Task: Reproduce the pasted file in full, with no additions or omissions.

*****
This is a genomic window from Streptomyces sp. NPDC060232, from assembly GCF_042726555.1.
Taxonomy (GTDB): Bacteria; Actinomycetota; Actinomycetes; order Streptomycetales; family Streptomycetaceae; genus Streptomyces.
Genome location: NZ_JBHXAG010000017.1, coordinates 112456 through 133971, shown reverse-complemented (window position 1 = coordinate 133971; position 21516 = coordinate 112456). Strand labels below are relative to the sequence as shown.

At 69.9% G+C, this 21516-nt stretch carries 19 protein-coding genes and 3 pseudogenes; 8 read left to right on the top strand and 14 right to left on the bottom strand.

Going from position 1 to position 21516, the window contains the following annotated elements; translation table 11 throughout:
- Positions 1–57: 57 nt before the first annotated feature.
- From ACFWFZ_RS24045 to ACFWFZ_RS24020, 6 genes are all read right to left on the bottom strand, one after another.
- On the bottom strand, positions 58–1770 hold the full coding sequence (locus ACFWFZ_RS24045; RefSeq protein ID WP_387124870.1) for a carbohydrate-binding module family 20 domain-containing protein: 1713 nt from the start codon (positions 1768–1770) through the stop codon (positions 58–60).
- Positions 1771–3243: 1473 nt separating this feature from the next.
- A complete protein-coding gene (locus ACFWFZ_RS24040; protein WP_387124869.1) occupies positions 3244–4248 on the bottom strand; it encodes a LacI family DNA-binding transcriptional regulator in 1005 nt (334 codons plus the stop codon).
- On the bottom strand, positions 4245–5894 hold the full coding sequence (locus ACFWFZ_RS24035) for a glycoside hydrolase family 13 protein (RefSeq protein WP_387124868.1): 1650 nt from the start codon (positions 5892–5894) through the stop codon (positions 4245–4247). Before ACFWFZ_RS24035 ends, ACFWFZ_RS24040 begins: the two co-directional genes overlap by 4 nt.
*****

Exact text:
This is a genomic window from Streptomyces sp. NPDC060232, from assembly GCF_042726555.1.
Taxonomy (GTDB): Bacteria; Actinomycetota; Actinomycetes; order Streptomycetales; family Streptomycetaceae; genus Streptomyces.
Genome location: NZ_JBHXAG010000017.1, coordinates 112456 through 133971, shown reverse-complemented (window position 1 = coordinate 133971; position 21516 = coordinate 112456). Strand labels below are relative to the sequence as shown.

At 69.9% G+C, this 21516-nt stretch carries 19 protein-coding genes and 3 pseudogenes; 8 read left to right on the top strand and 14 right to left on the bottom strand.

Going from position 1 to position 21516, the window contains the following annotated elements; translation table 11 throughout:
- Positions 1–57: 57 nt before the first annotated feature.
- From ACFWFZ_RS24045 to ACFWFZ_RS24020, 6 genes are all read right to left on the bottom strand, one after another.
- On the bottom strand, positions 58–1770 hold the full coding sequence (locus ACFWFZ_RS24045; RefSeq protein ID WP_387124870.1) for a carbohydrate-binding module family 20 domain-containing protein: 1713 nt from the start codon (positions 1768–1770) through the stop codon (positions 58–60).
- Positions 1771–3243: 1473 nt separating this feature from the next.
- A complete protein-coding gene (locus ACFWFZ_RS24040; protein WP_387124869.1) occupies positions 3244–4248 on the bottom strand; it encodes a LacI family DNA-binding transcriptional regulator in 1005 nt (334 codons plus the stop codon).
- On the bottom strand, positions 4245–5894 hold the full coding sequence (locus ACFWFZ_RS24035) for a glycoside hydrolase family 13 protein (RefSeq protein WP_387124868.1): 1650 nt from the start codon (positions 5892–5894) through the stop codon (positions 4245–4247). Before ACFWFZ_RS24035 ends, ACFWFZ_RS24040 begins: the two co-directional genes overlap by 4 nt.